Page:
<<< Return to the Historical Archive page of parliamentary elections results for IRAN (ISLAMIC REPUBLIC OF)<<<

  Majles Shoraye Eslami
Dates of election / renewal (from/to):
  20 February 2004
Purpose of elections:
  Elections were held for all the seats in Parliament on the normal expiry of the members' term of office.
Background and outcome of elections:
  On 13 December 2003 the registration of candidates began for the general election that took place on 20 February 2004. The main reformist party in the country, the Islamic Iran Participation Front (IIPF), announced that it might boycott the election if too many of its members were barred from standing by the Council of Guardians, an unelected body, responsible among other things, for ensuring compatibility between legislation and Islam.

On 11 January 2004, the Guardian Council published its list of disqualifications, which included some 3,600 candidates. President Mohammad Khatami intervened demanding that all those banned be reinstated but the Council of Guardians only reinstated a third of them. This provoked the resignation of 109 members of Parliament who had asked for the full reinstatement of all banned candidates. Some 80 sitting MPs, including some of the country's best known politicians, were among the candidates barred by the Council of Guardians.

The Minister of the Interior asked for the elections to be postponed but the Supreme Leader Ayatollah Ali Khamenei, who can override all other authorities of the country, ruled that the elections should be held as scheduled. President Khatami could not challenge this ruling as it would have meant questioning the foundation of the Islamic Republic. He rather urged voters to go to the polls. This move disappointed many reformists who had hoped he would refuse to endorse the elections unless they were free and fair. Some reformist groups even campaigned for a low turnout in order to challenge the legitimacy of the new Parliament. Some of the country's best-known intellectuals and journalists also called for a boycott, accusing the hardliners of widespread clampdown.

The Speaker of the outgoing Parliament, Mehdi Karrubi, openly criticised the supervisory role of the Council of Guardians in elections and called for changes in the country's election law. He claimed that when the Council of Guardians was created, it was only supposed to ensure the compatibility of legislation with Islam, but the wording of the Constitution was vague in key places and allowed the Council to interpret it. According to Mr. Karrubi, the Council initially made sure that wrongly disqualified people were allowed to stand as candidates but a more interventionist tendency became apparent in 1990 and the Council had displayed its political inclination from the 1992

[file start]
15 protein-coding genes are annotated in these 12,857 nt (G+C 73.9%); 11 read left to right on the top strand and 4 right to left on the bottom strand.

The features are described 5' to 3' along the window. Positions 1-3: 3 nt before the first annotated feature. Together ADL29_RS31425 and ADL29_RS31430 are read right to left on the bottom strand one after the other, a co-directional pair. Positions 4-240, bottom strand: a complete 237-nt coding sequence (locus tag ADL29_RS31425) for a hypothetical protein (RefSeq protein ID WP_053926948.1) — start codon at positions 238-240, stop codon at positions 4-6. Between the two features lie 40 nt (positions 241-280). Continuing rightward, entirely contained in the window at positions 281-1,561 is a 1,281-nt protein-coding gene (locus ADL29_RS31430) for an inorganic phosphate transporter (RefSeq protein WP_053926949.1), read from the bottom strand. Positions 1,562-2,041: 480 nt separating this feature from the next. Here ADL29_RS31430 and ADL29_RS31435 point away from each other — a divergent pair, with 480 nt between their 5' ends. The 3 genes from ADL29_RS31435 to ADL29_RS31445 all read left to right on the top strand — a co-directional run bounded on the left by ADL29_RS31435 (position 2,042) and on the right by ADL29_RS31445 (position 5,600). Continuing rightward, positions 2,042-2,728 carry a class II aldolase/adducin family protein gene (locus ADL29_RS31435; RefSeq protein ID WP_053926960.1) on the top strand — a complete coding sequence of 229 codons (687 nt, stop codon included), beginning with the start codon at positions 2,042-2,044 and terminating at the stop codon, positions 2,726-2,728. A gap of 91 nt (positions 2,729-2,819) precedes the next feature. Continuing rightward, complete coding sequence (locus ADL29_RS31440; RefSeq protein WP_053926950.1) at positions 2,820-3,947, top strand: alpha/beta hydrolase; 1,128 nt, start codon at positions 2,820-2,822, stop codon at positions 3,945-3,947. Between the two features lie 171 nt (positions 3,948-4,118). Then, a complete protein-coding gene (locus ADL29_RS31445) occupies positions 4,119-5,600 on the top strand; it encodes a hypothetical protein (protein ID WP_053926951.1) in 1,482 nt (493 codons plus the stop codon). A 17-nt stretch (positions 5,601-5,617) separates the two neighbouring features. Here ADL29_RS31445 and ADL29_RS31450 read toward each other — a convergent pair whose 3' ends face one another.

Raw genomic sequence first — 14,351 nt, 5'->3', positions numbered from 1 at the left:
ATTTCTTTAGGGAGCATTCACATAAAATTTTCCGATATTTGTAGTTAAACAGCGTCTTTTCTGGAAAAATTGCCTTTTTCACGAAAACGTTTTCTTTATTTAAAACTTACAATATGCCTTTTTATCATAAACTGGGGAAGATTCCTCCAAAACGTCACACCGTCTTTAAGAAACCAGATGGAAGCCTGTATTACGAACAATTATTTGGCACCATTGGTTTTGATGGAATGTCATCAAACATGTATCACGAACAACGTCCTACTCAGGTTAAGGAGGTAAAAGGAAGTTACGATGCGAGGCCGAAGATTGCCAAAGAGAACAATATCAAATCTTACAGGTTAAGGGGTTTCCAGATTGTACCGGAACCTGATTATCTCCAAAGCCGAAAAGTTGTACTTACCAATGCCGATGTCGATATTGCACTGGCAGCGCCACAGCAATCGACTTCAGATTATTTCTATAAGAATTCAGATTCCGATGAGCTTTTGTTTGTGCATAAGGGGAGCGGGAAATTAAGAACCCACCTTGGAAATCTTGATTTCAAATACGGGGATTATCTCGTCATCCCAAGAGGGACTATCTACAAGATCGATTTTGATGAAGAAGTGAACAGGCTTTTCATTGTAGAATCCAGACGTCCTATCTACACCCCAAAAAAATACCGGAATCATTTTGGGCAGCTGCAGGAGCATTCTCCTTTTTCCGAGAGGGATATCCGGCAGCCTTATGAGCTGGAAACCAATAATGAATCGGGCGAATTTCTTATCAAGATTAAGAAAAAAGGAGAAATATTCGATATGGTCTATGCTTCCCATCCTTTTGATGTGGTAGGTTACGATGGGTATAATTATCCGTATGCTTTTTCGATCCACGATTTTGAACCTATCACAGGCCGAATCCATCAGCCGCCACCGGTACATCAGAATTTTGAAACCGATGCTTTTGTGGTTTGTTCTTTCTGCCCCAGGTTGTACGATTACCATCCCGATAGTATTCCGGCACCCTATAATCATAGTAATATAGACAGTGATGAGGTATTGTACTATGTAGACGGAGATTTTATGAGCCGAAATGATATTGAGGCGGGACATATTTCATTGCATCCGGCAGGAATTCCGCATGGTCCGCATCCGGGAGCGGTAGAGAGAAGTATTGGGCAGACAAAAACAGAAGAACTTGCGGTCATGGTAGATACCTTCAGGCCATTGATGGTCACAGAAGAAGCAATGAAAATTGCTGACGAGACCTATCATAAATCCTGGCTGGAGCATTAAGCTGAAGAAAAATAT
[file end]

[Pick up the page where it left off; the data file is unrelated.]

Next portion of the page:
parliamentary elections onward.

Some 46,351,032 persons were eligible to vote. This figure excluded the population of the city of Bam that was devasted by an earthquake on 26 December 2003. The ban of the reformist candidates together with disillusionment with politics apparently discouraged voters. The outgoing Parliament dominated by reformist parliamentarians who had won all major national elections since 1997.

According to official results, the turnout was only 50.57 per cent, the lowest for a major election in the 25-year history of the Islamic Republic. In the capital, Teheran, turnout was around 30 per cent.

Conservative candidates obtained some 149 of the 290 seats in Parliament, which gave them the absolute majority, while the reformists only won some 40 seats. Mr. Mehdi Karrubi pulled out of the race as he had not obtained a seat in the first round.
Round no 1 (20 February 2004): Election results
Number of registered electors
Blank or invalid ballot papers
Valid votes
Round no 1: Distribution of votes
Political Group Candidates Votes %  
Conservative Parties  
Reformist Parties  
Round no 1: Distribution of seats
Political Group Total
Conservative Parties 156
Reformist Parties 39
Independents 31
Preliminary results.
64 seats will be allocated in the second round.

Distribution of seats according to sex:
Men: 281
Women: 9
Percent of women: 3.10
Distribution of seats according to age:
Distribution of seats according to profession:


<<< Return to the Historical Archive page of parliamentary elections results for IRAN (ISLAMIC REPUBLIC OF)<<<

Copyright © 1996-2007 Inter-Parliamentary Union